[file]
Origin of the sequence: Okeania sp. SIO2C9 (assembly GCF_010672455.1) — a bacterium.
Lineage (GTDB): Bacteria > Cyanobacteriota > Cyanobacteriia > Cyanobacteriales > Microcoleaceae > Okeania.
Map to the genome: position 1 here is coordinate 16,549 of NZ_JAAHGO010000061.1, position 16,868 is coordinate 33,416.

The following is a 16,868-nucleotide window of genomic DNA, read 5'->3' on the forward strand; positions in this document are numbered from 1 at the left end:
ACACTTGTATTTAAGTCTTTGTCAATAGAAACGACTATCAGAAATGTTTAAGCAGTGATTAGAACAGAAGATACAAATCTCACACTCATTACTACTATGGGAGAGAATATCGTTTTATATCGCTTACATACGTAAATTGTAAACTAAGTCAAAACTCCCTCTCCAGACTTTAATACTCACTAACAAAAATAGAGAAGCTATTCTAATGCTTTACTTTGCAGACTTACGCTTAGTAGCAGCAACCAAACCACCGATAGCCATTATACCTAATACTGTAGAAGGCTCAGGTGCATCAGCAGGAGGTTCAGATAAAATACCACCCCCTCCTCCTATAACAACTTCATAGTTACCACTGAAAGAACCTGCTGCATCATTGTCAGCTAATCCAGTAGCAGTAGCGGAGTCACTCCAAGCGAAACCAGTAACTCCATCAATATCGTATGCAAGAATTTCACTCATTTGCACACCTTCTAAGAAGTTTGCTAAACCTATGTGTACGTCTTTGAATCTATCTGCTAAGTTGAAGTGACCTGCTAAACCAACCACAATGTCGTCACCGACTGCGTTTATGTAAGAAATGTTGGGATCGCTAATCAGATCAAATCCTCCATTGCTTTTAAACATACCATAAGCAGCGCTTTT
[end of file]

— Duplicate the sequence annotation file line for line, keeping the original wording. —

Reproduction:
Origin of the sequence: Okeania sp. SIO2C9 (assembly GCF_010672455.1) — a bacterium.
Lineage (GTDB): Bacteria > Cyanobacteriota > Cyanobacteriia > Cyanobacteriales > Microcoleaceae > Okeania.
Map to the genome: position 1 here is coordinate 16,549 of NZ_JAAHGO010000061.1, position 16,868 is coordinate 33,416.

The following is a 16,868-nucleotide window of genomic DNA, read 5'->3' on the forward strand; positions in this document are numbered from 1 at the left end:
ACACTTGTATTTAAGTCTTTGTCAATAGAAACGACTATCAGAAATGTTTAAGCAGTGATTAGAACAGAAGATACAAATCTCACACTCATTACTACTATGGGAGAGAATATCGTTTTATATCGCTTACATACGTAAATTGTAAACTAAGTCAAAACTCCCTCTCCAGACTTTAATACTCACTAACAAAAATAGAGAAGCTATTCTAATGCTTTACTTTGCAGACTTACGCTTAGTAGCAGCAACCAAACCACCGATAGCCATTATACCTAATACTGTAGAAGGCTCAGGTGCATCAGCAGGAGGTTCAGATAAAATACCACCCCCTCCTCCTATAACAACTTCATAGTTACCACTGAAAGAACCTGCTGCATCATTGTCAGCTAATCCAGTAGCAGTAGCGGAGTCACTCCAAGCGAAACCAGTAACTCCATCAATATCGTATGCAAGAATTTCACTCATTTGCACACCTTCTAAGAAGTTTGCTAAACCTATGTGTACGTCTTTGAATCTATCTGCTAAGTTGAAGTGACCTGCTAAACCAACCACAATGTCGTCACCGACTGCGTTTATGTAAGAAATGTTGGGATCGCTAATCAGATCAAATCCTCCATTGCTTTTAAACATACCATAAGCAGCGCTTTT